Part of that future will likely include specialist sports divisions and mobile units, as Havas operates in other regions. “I'm not saying they will exist from day one … but the roll-out of brands is something we need to look at in the short term.”

The global accounts for Reckitt Benckiser and MasterCard are currently in play, but Wilson wouldn't be drawn on whether he saw either as potential new business in the short term. However, those kind of accounts would sit nicely alongside the firm's current global clients, Emirates and LG. Locally the consolidated Federal Government account is also up for grabs.

One vision

So will agencies operating under one P&L mean better dollar for dollar rates for clients? Wilson claimed it would deliver better outcomes because it will rule out infighting between disparate units.

While agency bosses talk about re-integrating creative and media, Wilson thinks that it will be a while before they actually do it. Which is a big opportunity, he said, because “the entire communications landscape has changed completely in the last decade”, but media agency structures haven't.

“I don't want to besmirch potential competitors but the reality is agencies talk about this a lot. The proof pudding is actually doing it. And it is very hard for them to rip up the rule book and start from scratch when they have tough paymasters and aggressive commercial goals.”

If Havas Media can deliver on what it is promising, media owners think it might just work.

“There is always room for new innovation and thinking, that's the bottom line,” said Seven West Media chief revenue officer Kurt Burnette. “The challenge is around what it means, pricing etcetera, but the more strategic thinking we can get for clients in the market the better.”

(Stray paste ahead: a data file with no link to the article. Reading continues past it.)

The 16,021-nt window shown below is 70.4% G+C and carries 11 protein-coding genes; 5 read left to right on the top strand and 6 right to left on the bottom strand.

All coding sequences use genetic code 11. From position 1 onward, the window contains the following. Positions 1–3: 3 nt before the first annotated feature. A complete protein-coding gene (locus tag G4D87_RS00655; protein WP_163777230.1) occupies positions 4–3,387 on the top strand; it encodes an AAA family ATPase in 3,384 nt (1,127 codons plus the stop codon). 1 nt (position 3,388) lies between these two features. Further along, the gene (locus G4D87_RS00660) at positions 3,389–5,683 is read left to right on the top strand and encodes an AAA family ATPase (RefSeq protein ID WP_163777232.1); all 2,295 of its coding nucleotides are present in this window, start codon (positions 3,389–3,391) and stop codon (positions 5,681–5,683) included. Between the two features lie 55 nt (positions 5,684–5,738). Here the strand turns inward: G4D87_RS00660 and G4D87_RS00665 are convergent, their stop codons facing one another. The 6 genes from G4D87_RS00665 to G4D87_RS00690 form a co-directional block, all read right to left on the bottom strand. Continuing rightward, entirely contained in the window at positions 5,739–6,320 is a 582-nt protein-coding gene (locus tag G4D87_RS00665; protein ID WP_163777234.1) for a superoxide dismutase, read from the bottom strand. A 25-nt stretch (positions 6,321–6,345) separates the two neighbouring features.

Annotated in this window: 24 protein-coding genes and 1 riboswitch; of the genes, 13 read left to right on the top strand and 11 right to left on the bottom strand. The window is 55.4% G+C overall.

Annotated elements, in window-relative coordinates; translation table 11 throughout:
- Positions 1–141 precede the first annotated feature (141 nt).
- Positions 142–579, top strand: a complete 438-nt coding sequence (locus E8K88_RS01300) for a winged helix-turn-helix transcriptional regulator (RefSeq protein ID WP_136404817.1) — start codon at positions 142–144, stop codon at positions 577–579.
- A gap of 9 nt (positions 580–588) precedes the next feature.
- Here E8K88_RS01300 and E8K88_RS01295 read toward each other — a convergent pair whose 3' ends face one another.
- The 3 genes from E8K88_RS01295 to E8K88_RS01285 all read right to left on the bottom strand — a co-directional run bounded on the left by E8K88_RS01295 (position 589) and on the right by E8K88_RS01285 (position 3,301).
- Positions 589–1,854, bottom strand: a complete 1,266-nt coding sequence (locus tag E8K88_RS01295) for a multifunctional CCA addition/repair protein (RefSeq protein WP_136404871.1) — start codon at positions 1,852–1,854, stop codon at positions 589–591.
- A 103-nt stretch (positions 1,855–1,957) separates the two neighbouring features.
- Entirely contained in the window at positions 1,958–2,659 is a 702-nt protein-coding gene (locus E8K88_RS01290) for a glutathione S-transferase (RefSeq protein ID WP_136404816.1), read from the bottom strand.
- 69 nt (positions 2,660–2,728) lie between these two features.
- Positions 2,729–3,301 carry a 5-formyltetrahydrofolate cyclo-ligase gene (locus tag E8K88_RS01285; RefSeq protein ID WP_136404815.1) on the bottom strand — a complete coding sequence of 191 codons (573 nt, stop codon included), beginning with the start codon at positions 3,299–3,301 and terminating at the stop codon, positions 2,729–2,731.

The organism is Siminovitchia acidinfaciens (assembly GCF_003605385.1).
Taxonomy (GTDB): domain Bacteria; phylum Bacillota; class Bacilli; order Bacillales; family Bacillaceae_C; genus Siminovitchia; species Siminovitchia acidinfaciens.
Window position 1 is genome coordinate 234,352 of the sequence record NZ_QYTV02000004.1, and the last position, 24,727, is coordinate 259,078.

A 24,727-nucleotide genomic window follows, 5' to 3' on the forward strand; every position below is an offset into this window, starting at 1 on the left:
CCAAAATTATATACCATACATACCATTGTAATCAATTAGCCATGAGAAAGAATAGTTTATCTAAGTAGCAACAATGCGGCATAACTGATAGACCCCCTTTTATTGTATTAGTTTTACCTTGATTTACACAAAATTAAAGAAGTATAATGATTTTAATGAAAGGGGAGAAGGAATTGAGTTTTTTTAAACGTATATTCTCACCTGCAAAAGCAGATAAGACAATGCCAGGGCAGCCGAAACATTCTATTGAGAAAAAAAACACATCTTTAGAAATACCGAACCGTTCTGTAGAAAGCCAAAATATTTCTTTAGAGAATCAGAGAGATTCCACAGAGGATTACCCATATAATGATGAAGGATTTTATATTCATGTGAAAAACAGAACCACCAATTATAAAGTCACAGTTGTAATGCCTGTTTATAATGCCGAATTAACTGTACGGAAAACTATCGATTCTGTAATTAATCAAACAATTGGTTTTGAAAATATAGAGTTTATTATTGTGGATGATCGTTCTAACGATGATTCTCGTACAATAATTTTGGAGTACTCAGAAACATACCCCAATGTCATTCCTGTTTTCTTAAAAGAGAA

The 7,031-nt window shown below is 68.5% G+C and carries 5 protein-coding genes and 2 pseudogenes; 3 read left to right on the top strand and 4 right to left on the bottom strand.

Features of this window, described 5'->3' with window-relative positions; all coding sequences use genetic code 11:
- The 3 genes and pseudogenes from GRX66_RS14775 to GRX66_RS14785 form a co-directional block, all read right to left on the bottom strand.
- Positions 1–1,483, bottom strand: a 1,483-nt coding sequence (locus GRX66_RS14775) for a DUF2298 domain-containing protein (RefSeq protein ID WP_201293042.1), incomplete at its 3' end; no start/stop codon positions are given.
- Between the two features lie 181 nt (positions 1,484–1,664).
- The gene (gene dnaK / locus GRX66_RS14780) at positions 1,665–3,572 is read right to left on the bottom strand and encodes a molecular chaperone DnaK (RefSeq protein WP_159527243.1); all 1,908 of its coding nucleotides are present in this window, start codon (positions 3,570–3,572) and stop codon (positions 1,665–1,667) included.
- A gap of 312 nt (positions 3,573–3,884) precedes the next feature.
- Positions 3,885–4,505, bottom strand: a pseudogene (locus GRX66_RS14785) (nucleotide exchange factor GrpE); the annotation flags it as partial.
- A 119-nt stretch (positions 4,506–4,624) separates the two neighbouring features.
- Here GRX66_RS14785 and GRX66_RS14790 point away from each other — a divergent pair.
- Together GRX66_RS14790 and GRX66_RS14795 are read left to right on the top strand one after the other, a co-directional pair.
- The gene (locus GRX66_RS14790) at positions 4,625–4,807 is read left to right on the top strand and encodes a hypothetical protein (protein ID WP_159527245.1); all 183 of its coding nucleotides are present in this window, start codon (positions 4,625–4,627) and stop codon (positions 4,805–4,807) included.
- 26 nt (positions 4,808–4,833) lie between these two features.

Burnette said that the “notion” of agency consolidation, with “best-of-breed services in one place rather than splintering … makes sense. If the proposition ends up being what people propose, it can only be a good thing”.

Peter Wiltshire, Nine's head of sales and marketing, said there "was room for a full service offering in the major markets of Sydney and Melbourne."

However, he thought it might not achieve the scale of the big media agencies. "But if you look at the work that we and other large media companies are now doing, there is an increasing need for a more streamlined engagement with clients where we aren't managing multiple stakeholders."

Anthony Gregorio, Havas Australia CEO, said there was one single agreement in place between the units. “It's about getting media back in the building and merging seamlessly. We will help each other, whether that is pitching together or separately.

“Let's face it, media agencies are doing more and more on the creative side. The old-school way of making money is drying up, so they look to creative. Creative agencies are hamstrung because they don't do media. That is not a very level playing field. They have to find some way of doing it.

“Any communications agency going forward will have to bring media back inside.”